The Queen is a LOTR Nerd!

 

I found out the coolest thing today. Queen Margerethe II is a total LOTR nerd! (In the best possible way and coming from someone who owns The Lord of the Rings: The Card Game.)

Well, at least she was at one time. Because Queen Margarethe is an official, Tolkien approved illustrator for The Lord of the Rings! How cool is that?! According to io9.com:

When she was still Crown Princess of Denmark, Margrethe II sent her own illustrations for The Lord of the Rings to Tolkien, and according to one of the queen's biographers, Tolkien was struck by how similar her illustrations were to his own. After ascending the throne, Margrethe II would become an official Tolkien artist, with her illustrations appearing in a 1977 Danish edition of The Lord of the Rings under the pseudonym Ingahild Grathmer.

Awesome.

Apparently, the Queen is quite the artist. Those illustrations are good. And there's even a show at ARoS right now featuring her own paintings and her husband's sculptures.

Here's a link to more of her images for LOTR.

I wonder if she calls it LOTR in private? Or if she saw “The Hobbit: The Desolation of Smaug” in high frame rate 3D?

 

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The Weekend’s Adventure: Biking and Art

Since most of our adventures happen on the weekend, it’s looks like I’m going to have reoccuring posts titled “the weekend.” Lets just make that a thing, shall we? From now on, I shall post on Monday about the adventures we had over the weekend.

This past weekend was filled to bursting with fun activities. I finally got out on my bike, and on Saturday Brian and I rode up north to Risskov along a bike and pedestrian path that runs right on the edge of the shore between Risskov forest and the sea. It’s a beautiful ride and quite flat since you’re riding along the shore the whole way.

Taking a water break.

Taking a water break.

A view of the shore on the way back.

A view of the shore on the way back.

A view of the shore on the way back. You can see the harbor.
Hi there!

Hi there!

Hi there!

It seemed like we were the only ones in Aarhus wearing helmets, apart from the people out long distance riding on their road bikes. But none of the people just biking into the city center for the day or running errands seem to wear helmets.

Then yesterday we went to the ARoS art museum.

Well, first we made a peanut butter and jelly sandwich and took it to a coffee shop:

At Baresso.

At Baresso.

The view out onto the pedestrian street.

The view out onto the pedestrian street.

Since it can be quite expensive to eat out, even for lunch, we thought this was a good compromise.

Then we went to the art museum. Brian gets free tickets from work, so we’ve waited to go until he could arrange those. The building is one of the most distinctive features of the Aarhus skyline due to the permanent art installation, “Your Rainbow Panorama” by Olafur Eliassons, on top of the building.

The view from the front entrance.

The view from the front entrance.

The rainbow from on top of the museum.

The rainbow from on top of the museum.

It’s a rainbow colored walkway that guests can walk through to experience a panoramic view of the city tinted many different colors. And it’s lots of fun!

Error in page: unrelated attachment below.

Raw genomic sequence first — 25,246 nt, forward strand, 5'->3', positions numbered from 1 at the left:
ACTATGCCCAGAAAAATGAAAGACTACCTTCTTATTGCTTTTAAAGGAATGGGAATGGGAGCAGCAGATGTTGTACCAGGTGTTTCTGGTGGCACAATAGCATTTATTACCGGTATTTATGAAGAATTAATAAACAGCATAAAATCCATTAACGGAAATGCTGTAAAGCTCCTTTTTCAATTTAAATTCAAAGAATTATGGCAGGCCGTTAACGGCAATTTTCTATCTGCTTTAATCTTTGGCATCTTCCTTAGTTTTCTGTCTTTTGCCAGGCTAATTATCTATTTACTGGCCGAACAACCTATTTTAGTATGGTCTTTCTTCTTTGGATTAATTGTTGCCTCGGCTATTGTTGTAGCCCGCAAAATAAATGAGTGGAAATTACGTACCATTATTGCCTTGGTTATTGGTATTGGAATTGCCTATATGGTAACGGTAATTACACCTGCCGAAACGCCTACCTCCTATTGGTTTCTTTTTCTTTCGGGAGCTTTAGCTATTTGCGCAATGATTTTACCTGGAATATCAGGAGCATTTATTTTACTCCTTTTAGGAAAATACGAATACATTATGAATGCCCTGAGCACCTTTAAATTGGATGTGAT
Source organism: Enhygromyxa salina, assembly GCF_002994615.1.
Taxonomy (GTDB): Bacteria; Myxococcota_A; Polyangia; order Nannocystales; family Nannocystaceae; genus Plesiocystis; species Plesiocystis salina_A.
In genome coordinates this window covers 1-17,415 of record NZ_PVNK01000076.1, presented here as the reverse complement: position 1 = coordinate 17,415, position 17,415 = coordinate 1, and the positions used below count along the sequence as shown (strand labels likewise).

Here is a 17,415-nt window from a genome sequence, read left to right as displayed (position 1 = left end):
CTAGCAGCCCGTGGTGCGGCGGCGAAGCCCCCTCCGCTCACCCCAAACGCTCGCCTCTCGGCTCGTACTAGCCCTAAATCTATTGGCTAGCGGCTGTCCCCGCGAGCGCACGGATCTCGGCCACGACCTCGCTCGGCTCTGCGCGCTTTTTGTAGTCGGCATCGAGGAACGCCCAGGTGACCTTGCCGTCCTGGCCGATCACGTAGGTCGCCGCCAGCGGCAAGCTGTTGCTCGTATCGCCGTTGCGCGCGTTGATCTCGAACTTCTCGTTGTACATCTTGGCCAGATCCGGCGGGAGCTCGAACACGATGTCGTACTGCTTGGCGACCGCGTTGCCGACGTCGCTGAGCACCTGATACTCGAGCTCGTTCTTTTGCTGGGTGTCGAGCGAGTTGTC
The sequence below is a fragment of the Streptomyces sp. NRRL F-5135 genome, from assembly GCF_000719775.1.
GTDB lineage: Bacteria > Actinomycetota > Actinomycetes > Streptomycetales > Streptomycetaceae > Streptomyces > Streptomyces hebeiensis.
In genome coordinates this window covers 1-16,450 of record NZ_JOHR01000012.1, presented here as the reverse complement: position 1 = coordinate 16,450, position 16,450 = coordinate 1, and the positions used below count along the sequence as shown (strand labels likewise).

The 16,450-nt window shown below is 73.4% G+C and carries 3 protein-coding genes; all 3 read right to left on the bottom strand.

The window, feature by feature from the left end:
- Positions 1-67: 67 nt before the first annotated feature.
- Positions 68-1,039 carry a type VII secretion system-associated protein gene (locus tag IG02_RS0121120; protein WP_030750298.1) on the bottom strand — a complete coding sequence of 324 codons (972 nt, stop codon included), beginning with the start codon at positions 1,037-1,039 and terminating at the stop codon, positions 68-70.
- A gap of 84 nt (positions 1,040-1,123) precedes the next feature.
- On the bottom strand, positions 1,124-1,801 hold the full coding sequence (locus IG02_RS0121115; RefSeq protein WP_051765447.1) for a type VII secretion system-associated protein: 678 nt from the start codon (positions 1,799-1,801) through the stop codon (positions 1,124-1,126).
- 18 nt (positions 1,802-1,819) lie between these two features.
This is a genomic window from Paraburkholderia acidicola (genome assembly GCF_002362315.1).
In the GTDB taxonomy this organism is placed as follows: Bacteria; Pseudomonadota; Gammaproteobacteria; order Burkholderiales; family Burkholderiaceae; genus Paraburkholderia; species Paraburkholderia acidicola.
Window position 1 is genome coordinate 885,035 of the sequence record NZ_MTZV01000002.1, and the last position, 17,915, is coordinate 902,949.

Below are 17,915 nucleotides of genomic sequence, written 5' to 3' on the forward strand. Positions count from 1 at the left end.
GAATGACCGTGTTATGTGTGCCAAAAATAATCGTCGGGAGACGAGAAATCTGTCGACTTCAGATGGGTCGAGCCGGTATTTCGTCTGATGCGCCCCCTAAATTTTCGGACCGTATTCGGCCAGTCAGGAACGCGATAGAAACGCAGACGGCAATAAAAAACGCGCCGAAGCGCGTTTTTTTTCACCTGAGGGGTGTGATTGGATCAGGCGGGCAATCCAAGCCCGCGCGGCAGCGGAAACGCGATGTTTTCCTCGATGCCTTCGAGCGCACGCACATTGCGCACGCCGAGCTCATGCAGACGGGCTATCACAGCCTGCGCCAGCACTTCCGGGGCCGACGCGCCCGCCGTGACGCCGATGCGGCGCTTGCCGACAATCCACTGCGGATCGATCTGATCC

Aarhus caught in a rainbow.

Aarhus caught in a rainbow.

A study of Brian in purple.

A study of Brian in purple.

A study of Brian in Orange.

A study of Brian in Orange.

A study of Allison in pink.

A study of Allison in pink.

A study of Allison in yellow.

A study of Allison in yellow.

The actual museum is also really interesting. They currently have an exhibit called “Guld” which takes you through paintings from Denmark’s Golden Age in the 19th century. The exhibit pairs paintings with explanatory text that really helped us to understand more about Denmark and that turbulent period in the country’s history.

They also had an exhibit called “The Director’s Cut” where the art director chose to display specific unrelated artworks together because of the tone or feeling that they created when placed together. It’s a rather creative approach to museum exhibits, and I totally loved it. It meant so much more to me as the viewer (the audience?) than just wondering through pieces chronologically that don’t have anything to do with one another. I feel like all modern exhibits should be done this way!

Here is some of the fun and interesting art we saw:

Allison Viewing

These are some paintings from the Guld exhibit.

These are some paintings from the Guld exhibit.

Brian +Art CollageThat giant boy is a famous sculpture – titled, wait for it, “Boy” and created by Ron Muecks – and is a permanent feature at ARoS. It’s really realistic and actually quite creepy in person. There was also an interactive exhibit (bottom right) with these balls on a track. When a person entered the room, one ball was released onto the track. You were supposed to follow your ball around the room as it spun through the corse. And then the person on the bottom left is a living statue. She stayed in that exact position for the 3 hours that we were at the museum! I have no idea how people do that.

So those were our adventures this past weekend. Well, we had a few others, but those will be included in posts to come. I’ve got to keep you wanting more!